The River is listening by Aditi Nair
“I don’t think she likes me!” I remark. Shardul sighs, “We have few more days with her. Have patience!”
We both are on a journey to cover the stretch of Narmada River in Central India; from her birth in Amarkantak till she meets the Arabian Sea. Yes, we address the river in feminine. And we think of her as our companion in a week long journey we set ourselves up for. We never lose sight of her, playing with her; look at others admiring her, singing her praises, listening to her dance in frolic and gush in rage.
At Amarkant, Shardul and I sit at the entrance of a temple dedicated to the reservoir where River Narmada is born. Everything around us is pristine white, every niche, wall, door and dome is cladded with white marble. Only the water is deep and cold; it is the most silent birth a girl could ever have. The holy god men allow you to get a glimpse of the river’s birth. The pilgrims are dancing outside overjoyed. Everyone wants to dip their sins in this nascent river child. We sit by the reservoir tank that night, extending an arm of alliance and eager for her to reciprocate. She is calm and sleeping. “A new friend” I utter and Shardul nods affirmatively.
We follow the river to Bedaghat. The nascent river is an angry teen now. She swells up and rushes while cutting through a limestone mountain range to pave her way ahead. Here by the Ghats, Shardul and I decide to take a dip. Within seconds I’m caught in a whimsical whirlpool and about to drown. Only local kids know how to play with her here. They cut across the flow and bring me to the banks. This is where I decide she doesn’t like me. Or maybe it is the complacent tourist searching for a story in me that she hates. I sit on the stepped Ghats mulling over it. “You should know when and how to play with her, it takes years to learn her rules!” my saviour kid comments.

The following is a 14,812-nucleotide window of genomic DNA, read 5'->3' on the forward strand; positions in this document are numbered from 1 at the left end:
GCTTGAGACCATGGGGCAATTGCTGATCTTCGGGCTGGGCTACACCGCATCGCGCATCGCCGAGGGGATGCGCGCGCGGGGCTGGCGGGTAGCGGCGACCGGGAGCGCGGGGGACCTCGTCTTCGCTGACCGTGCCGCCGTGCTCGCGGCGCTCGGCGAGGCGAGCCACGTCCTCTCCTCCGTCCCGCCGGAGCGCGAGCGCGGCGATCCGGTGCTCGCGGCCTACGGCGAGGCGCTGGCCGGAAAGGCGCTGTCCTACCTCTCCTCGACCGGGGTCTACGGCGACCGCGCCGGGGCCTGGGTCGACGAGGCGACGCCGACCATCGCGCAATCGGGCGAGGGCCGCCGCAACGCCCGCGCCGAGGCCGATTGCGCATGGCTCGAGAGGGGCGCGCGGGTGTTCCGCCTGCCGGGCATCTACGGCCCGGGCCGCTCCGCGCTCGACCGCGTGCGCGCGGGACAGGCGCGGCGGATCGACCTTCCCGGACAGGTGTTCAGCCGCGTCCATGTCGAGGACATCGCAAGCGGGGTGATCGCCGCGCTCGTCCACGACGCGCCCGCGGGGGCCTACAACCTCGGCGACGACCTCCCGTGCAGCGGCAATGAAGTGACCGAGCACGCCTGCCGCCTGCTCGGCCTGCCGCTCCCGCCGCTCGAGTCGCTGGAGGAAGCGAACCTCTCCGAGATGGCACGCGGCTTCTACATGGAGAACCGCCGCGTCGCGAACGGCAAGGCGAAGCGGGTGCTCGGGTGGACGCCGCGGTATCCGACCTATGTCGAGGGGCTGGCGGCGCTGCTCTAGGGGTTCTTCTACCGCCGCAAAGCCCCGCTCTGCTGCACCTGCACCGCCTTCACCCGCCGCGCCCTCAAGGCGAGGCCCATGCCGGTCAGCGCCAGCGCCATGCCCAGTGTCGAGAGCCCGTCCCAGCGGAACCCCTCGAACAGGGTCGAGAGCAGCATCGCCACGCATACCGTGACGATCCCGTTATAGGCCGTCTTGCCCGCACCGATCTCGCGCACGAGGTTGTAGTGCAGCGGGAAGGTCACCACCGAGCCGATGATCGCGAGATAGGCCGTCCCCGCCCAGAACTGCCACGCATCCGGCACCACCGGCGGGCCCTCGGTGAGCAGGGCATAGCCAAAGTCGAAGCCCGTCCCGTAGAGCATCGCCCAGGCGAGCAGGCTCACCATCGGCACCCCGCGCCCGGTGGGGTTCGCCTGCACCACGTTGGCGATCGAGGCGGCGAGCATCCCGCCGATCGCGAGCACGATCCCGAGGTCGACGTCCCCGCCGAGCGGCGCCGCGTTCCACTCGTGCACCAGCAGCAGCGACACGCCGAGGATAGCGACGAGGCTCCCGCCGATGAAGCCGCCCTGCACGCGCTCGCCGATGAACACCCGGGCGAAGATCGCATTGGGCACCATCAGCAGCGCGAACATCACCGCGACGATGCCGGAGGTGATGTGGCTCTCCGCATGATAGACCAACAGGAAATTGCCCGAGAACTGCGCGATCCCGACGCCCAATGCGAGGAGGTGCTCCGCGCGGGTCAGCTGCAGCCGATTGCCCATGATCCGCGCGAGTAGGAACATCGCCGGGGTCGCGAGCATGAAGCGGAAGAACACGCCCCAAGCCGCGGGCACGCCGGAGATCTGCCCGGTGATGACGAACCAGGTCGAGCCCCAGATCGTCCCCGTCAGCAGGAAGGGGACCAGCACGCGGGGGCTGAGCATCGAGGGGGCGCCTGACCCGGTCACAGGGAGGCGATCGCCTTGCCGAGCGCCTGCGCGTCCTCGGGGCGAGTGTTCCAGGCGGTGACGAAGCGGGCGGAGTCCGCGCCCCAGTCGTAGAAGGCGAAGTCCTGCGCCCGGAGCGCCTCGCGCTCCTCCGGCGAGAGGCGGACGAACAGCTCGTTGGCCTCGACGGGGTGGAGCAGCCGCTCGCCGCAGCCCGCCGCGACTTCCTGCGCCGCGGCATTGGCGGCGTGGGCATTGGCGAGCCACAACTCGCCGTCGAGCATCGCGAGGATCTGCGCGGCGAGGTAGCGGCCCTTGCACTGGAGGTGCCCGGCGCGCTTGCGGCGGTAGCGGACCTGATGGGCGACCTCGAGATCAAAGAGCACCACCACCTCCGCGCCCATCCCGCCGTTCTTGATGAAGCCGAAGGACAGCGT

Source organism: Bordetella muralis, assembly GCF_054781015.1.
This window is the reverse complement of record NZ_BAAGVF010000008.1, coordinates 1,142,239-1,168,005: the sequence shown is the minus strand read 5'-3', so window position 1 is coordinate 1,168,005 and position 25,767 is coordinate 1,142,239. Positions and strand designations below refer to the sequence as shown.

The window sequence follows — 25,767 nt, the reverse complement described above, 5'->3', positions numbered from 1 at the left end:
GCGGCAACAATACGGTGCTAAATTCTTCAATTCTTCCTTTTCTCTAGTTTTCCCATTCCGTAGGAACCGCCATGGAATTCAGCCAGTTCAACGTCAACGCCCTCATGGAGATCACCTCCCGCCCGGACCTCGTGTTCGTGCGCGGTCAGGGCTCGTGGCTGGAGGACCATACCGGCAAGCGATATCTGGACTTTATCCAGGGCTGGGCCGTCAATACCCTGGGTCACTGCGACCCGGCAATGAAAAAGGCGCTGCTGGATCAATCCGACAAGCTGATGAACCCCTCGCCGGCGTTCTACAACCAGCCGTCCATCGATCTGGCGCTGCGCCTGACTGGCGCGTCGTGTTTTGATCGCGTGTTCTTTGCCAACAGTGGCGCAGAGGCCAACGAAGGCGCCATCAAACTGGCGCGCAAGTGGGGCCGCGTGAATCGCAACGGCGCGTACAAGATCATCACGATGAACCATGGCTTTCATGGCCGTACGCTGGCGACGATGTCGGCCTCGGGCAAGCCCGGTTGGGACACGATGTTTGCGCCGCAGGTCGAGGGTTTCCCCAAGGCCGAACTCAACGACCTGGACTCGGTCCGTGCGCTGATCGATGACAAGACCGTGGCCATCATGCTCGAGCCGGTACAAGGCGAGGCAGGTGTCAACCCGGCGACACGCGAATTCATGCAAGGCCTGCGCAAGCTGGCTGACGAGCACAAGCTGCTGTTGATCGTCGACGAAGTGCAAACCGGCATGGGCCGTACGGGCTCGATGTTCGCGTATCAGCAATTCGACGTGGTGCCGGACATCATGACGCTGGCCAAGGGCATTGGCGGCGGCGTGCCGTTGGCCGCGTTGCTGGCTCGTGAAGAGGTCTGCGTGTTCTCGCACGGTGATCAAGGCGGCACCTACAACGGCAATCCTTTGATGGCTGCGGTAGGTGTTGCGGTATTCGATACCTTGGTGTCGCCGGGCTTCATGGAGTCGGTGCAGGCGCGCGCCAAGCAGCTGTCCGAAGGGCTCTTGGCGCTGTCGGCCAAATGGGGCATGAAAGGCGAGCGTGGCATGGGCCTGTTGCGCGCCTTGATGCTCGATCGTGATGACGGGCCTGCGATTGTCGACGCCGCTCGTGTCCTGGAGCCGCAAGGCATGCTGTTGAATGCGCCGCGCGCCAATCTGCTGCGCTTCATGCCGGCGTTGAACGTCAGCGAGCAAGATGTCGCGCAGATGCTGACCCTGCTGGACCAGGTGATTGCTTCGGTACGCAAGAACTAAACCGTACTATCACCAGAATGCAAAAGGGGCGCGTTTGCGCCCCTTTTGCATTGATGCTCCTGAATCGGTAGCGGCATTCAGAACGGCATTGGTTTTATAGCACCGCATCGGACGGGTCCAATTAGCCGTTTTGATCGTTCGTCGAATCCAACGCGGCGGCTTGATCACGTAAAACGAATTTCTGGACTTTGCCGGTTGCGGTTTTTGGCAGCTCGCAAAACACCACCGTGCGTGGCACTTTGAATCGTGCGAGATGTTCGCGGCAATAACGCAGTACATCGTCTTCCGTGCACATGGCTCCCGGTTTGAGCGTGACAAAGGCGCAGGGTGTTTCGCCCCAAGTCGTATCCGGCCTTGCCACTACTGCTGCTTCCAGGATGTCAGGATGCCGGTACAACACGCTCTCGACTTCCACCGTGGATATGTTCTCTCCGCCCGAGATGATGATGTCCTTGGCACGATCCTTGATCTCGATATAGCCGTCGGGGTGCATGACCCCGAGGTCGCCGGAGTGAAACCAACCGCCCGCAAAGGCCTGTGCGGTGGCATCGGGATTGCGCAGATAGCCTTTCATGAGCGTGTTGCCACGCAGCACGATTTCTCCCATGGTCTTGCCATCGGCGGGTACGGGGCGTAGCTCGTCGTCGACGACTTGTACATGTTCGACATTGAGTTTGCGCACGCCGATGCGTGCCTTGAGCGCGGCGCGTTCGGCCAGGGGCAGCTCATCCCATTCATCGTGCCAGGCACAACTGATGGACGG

We part with Narmada for a night and meet her again in Chaugan, a tribal village and the setting for Rudyard Kipling’s jungle book stories. We are hosted by a Baiga tribal family in their humble adobe home. A family of one couple, 3 kids, 2 cows and 5 goats. “They built dams over our river” Ram, our host, claims as he looks over his arid field. Left with meagre lifestyle the farmers were dependant heavily on the river. However the governments move to build dams to harness energy from the river has left millions of rural settlers hapless. 22 million people were displaced in Madhya Pradesh alone when the government built 30 dams over the course of river Narmada, giving rise to one of the leading human right revolts, Narmada Bachao Andolan(Save Narmada Protest). The river is dried up and meek here, just giving us a sense of its presence once upon a time. We dip our feet in the rivulet that remains and wonder how the government reaches such conclusion. Benefits outweigh costs they say. How did they measure the cost of despair? As Ram sighs we know that Narmada and its children are hurt. They should know how and when to play with her.
Our final stop is the historic temple town of Maheshwar. The government decision to place a dam before Maheshwar was overruled as it would drown the historic town. The river is in its full glory here. Raging through the Ghats of Maheshwar, a city dedicated to the mythical Lord Shiva. Each street and its inhabitants are filled with reverence and devotion for the river here. “Har Har Narmadey” (Long live the Narmada!) each devotee exclaims. The look up to her like a child looks for the mother. And she the fierce Maa Rewa protects them all. Bountiful and meandering with the grace of a feminine body, the river blesses the temple town and her believers.
We attend the evening prayer in the temple ghats by the river, a slight chill settles and rain drops wet our feet. It feels like she is listening. It feels like we are her children. We pay our tribute and internalise the reverence rules. Don’t mess with the mother. She is listening. Don’t harm her children. She is listening.